To ensure that the equation system is solvable, the raw measured values X must be present in at least three different configurations. Furthermore, the complex reflection coefficients Γs,j and the associated sensitivities Sj, which can be determined by a calibration during the production process, must be known for each configuration. With four or more configurations, the equation system is over determined. The redundancy can be used to compensate measurement errors in the determination of Xj, Γs,j and Sj. In the normal case, three or four configurations are provided. In order to achieve greater accuracy of measurement, it is advantageous if, starting from configuration 1, the reflection coefficient is changed in such a manner that two change vectors, for example, Γs,2−Γs,1 and Γs,3−Γs,1 enclose an angle from 30° to 150° —ideally 90° (see
In the evaluation and control unit 8, the required value PGZ0 is determined from the raw measured values Xj and the stored values Sj and Γs,j on the basis of equation system 4 and supplied to the output unit 5.
The component group 6 should be designed in such a manner that, on the one hand, the transmission behavior of the sensor does not differ substantially for the different configurations and, on the other hand, that changes in the reflection factor are caused (see above) in such a manner that an accurate determination of the rated power PGZ0 is possible. Of the many possible realizations,
The measure provided according to the invention can also be used for probe heads of oscilloscopes, although the scope of the evaluation is more extensive. While, in the case of the power measurement, the shape of the curve of the signal is known (sinusoidal oscillation of a given frequency) and only its level (effective value, power) must be determined, the signals normally supplied to oscilloscopes are complex, generally non-sinusoidal signals. There is therefore a mixture of frequencies, of which the individual spectral components are attenuated or amplified and changed in their phase position differently by loading the source with the input impedance of the probe head. Accordingly, all—or at least all relevant—spectral components of the measured value and the values of the source impedance present at these frequencies must be determined.
as a ratio of the output value X and the input value U, are known and stored in the memory 16. The output value X for at least three configurations is registered in the memory and evaluation unit 17 and broken down in each case into its spectral components. For a frequency f, the following applies:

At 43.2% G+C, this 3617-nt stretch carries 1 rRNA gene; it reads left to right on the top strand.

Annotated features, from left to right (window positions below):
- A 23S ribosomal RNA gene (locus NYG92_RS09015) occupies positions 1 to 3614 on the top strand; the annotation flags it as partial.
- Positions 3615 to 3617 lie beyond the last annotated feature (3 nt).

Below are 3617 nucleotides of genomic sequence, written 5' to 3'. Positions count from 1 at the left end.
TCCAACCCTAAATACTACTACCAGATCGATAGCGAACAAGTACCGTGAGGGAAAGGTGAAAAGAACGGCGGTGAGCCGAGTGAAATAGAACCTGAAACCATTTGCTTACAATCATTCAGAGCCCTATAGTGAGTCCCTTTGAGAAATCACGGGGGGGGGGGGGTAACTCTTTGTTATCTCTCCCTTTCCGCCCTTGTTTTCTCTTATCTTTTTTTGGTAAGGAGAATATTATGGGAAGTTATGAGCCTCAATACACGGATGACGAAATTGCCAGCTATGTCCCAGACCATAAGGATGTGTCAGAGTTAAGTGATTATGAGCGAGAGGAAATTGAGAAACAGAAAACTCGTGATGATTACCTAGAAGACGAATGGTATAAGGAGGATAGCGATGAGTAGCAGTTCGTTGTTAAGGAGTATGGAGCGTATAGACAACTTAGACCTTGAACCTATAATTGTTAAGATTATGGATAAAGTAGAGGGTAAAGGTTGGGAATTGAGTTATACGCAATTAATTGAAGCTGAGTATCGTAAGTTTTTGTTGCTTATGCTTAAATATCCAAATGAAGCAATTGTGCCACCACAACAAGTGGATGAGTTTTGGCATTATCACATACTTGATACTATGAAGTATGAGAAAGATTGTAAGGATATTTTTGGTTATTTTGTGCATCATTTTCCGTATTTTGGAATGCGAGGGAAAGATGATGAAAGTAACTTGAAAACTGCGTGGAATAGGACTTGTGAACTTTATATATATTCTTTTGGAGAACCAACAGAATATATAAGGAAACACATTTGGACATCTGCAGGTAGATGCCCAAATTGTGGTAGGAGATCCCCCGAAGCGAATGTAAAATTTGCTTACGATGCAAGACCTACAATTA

In this case also, three unknowns—Ug, Re(Zg) and Im(Zg)—can be calculated for each spectral component from the results of the three measurements. Once the spectral components of Ug are known, the complex open-circuit voltage of the source itself can be determined by summation of the individual components and displayed in a display device 18.
By analogy with the condition that the change of the complex input-reflection factor with a power sensor according to the invention should be implemented in such a manner that the change vectors are ideally at right angles to one another, in this case, this is necessary for the change of the complex input impedance, that is to say, for Zs,2−Zs,1 and Zs,3−Zs,1.
The principle according to the invention can also be used with other types of measurement converters by providing the measurement converter with a device, which changes the feedback in a targeted manner. In this context, the number of different configurations is determined by the number of unknowns in the system of transmission equations. The problem of orthogonality described above is attributable to the requirement for a linear independent equation system. The invention is therefore not restricted to the exemplary embodiments described. All of the elements described or illustrated can be combined with one another as required.
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|1||International Preliminary Report on Patentability (IPRP) for PCT/EP2006/000923.|
|2||WO PCT/EP2006/000923, International Search Report, Apr. 21, 2006.|
|Citing Patent||Filing date||Publication date||Applicant||Title|
|DE102013213296A1||Jul 8, 2013||Oct 23, 2014||Rohde & Schwarz Gmbh & Co. Kg||Verfahren und Messgerät zum Charakterisieren eines emittierenden Messobjekts|
|U.S. Classification||324/551, 324/537, 324/500|
|International Classification||G01R31/00, G01R31/02|
|Cooperative Classification||G01R27/32, G01R35/00|
|European Classification||G01R35/00, G01R27/32|
|Aug 20, 2007||AS||Assignment|
Owner name: ROHDE & SCHWARZ GMBH & CO. KG, GERMANY
Free format text: ASSIGNMENT OF ASSIGNORS INTEREST;ASSIGNOR:REICHEL, THOMAS;REEL/FRAME:019717/0113
Effective date: 20070723
|Jul 7, 2014||FPAY||Fee payment|
Year of fee payment: 4